Everyone knows about the story of the Three Little Pigs where the wood and straw homes succumbed to the Big Bad Wolf. Only the brick home stood firm. Structural integrity is a lesson that was helpful in that 19th Century Folk Tale that is now useful for taxpayers and homeowners in Texas now.
There is an expected increase of 30 million people in Texas in the next 20 years which increases the insurance risk. A big percentage of the state's growth came from the Gulf coastline, and it will continue to be like that in the coming years. The increase in population can create more risks and costlier storms that people will face.
There should be significant changes in Texas so they can contain the growth in insurance costs. Structural changes such as the state's handling of windstorm insurance will protect insurance customers and taxpayers. It is great that Eleanor Kitzman, the Texas Insurance Commissioner, business and taxpayer organizations, and state lawmakers are working hard to create reforms based on Texas needs. They are starting to improve the physical structures.
The lawmakers are crafting plans for state insurance risk mitigation that aims to remove the incompetent and fraudulent contractors and strengthen the building codes of Texas. These contractors are descending on our neighborhoods and homes after every natural disaster which can cost insurance providers and homeowners millions of dollars.
The state of Texas should mitigate the risk of insurance by considering programs that will finance or incentivize retrofits to buildings and homes so that they will be stronger against storm damage. They should also license roofing contractors to mitigate the insurance risk. Even if building codes are useful along the Texas coast, there should still be a uniform statewide building code and uniform enforcement all over the state. The backstopped TWIA or Texas Windstorm Insurance Association which started in 2011 should continue in the current Texas Legislature. The losses of TWIA in the past years amounted to $1.1 billion deficit for both the commercial and personal risks. The looming risk and deficit undermine the sustainability of TWIA especially when another big hurricane hits Texas. TWIA does not intend to compete with the private insurance market, but it is now the primary windstorm insurer in the Gulf Coast. TWIA insured 13,297 commercial and 245,754 residential policyholders last March 2012. The leaders and state lawmakers should consider some options to minimize the TWIA risk by providing meaningful financial incentives to private insurers. Alabama Governor Robert Bentley signed a law to reduce the risk by providing insurers with a 20% insurance premium tax credit. Texas should also increase the contributions to the Catastrophe Reserve Trust Fund so that the state will be in a strong financial condition after responding to the policyholders' needs in a major hurricane's aftermath.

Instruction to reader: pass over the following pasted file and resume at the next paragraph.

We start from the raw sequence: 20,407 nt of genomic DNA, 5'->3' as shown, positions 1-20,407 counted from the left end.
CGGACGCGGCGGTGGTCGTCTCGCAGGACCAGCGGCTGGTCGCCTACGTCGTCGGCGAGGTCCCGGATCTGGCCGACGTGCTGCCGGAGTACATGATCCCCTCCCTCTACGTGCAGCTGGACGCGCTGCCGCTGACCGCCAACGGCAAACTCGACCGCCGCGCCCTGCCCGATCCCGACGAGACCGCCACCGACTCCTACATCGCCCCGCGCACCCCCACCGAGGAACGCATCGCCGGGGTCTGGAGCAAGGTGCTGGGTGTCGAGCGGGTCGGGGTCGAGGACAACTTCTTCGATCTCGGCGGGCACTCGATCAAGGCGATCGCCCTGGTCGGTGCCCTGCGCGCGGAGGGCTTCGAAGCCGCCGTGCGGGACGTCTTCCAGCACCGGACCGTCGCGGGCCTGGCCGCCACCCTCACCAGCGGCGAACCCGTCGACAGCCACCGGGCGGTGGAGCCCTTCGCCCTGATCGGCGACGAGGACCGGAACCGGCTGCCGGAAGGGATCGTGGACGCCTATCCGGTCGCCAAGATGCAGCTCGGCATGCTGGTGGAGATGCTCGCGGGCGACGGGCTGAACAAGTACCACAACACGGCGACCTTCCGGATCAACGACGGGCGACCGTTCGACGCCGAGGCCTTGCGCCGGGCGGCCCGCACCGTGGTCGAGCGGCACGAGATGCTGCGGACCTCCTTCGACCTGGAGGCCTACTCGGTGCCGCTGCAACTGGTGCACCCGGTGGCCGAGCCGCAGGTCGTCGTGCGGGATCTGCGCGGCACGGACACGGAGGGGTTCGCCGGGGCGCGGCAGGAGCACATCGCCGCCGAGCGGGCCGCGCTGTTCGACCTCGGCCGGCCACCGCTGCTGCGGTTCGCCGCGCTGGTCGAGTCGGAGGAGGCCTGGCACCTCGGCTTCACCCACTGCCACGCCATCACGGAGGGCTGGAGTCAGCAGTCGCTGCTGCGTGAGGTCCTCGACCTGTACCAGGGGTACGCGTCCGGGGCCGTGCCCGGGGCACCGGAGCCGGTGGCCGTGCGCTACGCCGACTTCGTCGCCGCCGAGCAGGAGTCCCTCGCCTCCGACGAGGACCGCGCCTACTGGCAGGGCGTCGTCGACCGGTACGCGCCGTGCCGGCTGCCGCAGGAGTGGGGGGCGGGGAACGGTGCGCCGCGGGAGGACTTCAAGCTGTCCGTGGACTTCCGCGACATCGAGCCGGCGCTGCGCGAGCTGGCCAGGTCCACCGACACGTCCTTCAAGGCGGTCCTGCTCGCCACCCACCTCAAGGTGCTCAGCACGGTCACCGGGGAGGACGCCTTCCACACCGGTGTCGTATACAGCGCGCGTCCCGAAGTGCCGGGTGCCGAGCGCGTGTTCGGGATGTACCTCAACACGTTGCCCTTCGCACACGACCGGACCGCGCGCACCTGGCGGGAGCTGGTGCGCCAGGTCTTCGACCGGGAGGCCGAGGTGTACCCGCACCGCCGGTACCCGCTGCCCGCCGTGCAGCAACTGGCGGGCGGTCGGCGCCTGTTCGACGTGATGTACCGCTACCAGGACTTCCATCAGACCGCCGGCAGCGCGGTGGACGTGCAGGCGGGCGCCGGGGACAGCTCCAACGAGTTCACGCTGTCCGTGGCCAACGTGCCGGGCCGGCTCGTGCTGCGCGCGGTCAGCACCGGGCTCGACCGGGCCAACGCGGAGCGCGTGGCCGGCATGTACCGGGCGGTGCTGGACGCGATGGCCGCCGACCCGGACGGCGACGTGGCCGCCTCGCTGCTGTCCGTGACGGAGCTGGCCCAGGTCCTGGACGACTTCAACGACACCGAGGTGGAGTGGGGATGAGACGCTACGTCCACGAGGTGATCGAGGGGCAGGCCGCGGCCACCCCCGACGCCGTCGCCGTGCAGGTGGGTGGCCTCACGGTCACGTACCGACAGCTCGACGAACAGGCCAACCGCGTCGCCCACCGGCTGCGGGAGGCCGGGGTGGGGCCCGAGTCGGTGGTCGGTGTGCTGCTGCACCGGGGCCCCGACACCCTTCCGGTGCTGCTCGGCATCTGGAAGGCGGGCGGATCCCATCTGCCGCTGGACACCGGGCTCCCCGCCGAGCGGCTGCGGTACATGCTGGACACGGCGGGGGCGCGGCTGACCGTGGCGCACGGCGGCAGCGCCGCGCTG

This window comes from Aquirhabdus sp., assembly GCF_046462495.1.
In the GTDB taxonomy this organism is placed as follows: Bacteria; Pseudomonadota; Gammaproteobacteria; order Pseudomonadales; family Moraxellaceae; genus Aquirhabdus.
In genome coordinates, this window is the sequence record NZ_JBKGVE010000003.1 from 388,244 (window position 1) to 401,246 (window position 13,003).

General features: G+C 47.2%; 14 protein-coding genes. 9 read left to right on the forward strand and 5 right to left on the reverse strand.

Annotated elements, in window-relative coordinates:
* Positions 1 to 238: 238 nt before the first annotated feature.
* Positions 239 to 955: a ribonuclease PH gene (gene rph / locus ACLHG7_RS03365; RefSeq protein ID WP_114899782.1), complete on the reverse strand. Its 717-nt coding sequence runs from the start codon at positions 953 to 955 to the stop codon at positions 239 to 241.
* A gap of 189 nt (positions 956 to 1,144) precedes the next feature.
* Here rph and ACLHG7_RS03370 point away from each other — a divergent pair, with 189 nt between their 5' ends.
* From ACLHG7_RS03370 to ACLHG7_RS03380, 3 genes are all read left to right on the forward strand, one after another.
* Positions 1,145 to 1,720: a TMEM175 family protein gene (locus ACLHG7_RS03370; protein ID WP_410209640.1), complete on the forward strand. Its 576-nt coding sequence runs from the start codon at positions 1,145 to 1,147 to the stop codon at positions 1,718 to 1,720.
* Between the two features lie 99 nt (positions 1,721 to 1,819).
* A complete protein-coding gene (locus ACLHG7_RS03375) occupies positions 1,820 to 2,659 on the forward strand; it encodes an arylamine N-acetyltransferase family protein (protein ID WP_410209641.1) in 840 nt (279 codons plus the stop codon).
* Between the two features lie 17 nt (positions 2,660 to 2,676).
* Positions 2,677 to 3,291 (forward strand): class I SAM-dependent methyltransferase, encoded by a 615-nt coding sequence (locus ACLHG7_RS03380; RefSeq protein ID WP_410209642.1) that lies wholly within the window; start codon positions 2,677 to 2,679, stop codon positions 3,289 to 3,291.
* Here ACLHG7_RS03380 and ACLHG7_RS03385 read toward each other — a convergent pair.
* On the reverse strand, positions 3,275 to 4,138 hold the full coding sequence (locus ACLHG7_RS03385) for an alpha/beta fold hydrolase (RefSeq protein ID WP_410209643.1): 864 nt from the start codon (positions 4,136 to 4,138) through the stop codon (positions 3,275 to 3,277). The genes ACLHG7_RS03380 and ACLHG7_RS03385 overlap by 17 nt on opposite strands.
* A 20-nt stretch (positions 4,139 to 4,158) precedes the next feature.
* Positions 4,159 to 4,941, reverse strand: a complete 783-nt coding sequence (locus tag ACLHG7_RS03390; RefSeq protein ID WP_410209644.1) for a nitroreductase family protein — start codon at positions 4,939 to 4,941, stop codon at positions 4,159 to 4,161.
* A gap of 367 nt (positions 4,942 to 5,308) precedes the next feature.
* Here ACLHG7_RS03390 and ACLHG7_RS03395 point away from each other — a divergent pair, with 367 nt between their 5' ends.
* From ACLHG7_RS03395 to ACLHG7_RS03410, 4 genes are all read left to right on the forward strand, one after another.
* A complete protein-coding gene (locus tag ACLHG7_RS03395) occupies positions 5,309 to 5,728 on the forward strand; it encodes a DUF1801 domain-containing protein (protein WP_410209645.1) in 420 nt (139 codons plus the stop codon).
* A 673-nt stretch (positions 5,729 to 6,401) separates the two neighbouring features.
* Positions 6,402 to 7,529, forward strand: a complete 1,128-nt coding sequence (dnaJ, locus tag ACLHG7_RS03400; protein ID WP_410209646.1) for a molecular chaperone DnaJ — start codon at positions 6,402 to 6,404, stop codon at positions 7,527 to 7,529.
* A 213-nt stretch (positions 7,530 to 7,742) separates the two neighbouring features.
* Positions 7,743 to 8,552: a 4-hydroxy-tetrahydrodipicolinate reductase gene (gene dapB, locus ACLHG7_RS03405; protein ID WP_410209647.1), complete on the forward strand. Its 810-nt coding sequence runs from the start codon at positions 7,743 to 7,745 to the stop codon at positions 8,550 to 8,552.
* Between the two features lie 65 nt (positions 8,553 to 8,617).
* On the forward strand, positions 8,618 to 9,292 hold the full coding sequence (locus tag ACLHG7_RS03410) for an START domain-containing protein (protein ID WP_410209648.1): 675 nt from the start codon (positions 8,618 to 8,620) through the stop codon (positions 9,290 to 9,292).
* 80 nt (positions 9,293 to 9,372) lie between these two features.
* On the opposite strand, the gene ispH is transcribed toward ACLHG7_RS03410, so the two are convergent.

An insurance customer may be eligible for the TWIA policies if they limit the TWIA exposure through the increase of deductible, or through reduction of the maximum coverage limits available for commercial and residential. They should do this before looking for coverage in the private market so that the windstorm insurance system will be more sustainable and stable.
The changes in the storm protection structure of Texas will get more policy options for businesses and homeowners, strengthen finances and reduce the risks.Licensing roofing contractors and bolstering and enforcing building codes will also reduce post-storm fraud, storm damage, and insurance risk.
Stronger structures will be able to withstand the wind better. Texas lawmakers should consider the opportunity to strengthen building codes, enforce the protection of businesses, employers, and resident and make structural changes before the next big storm.
At the Brad Spurgeon Insurance Agency Inc., we take pride in making sure our clients are well protected at prices they can afford. To learn more about how we can help you, please contact our agency at 1-409-945-4746 or Click Here to request a free quote.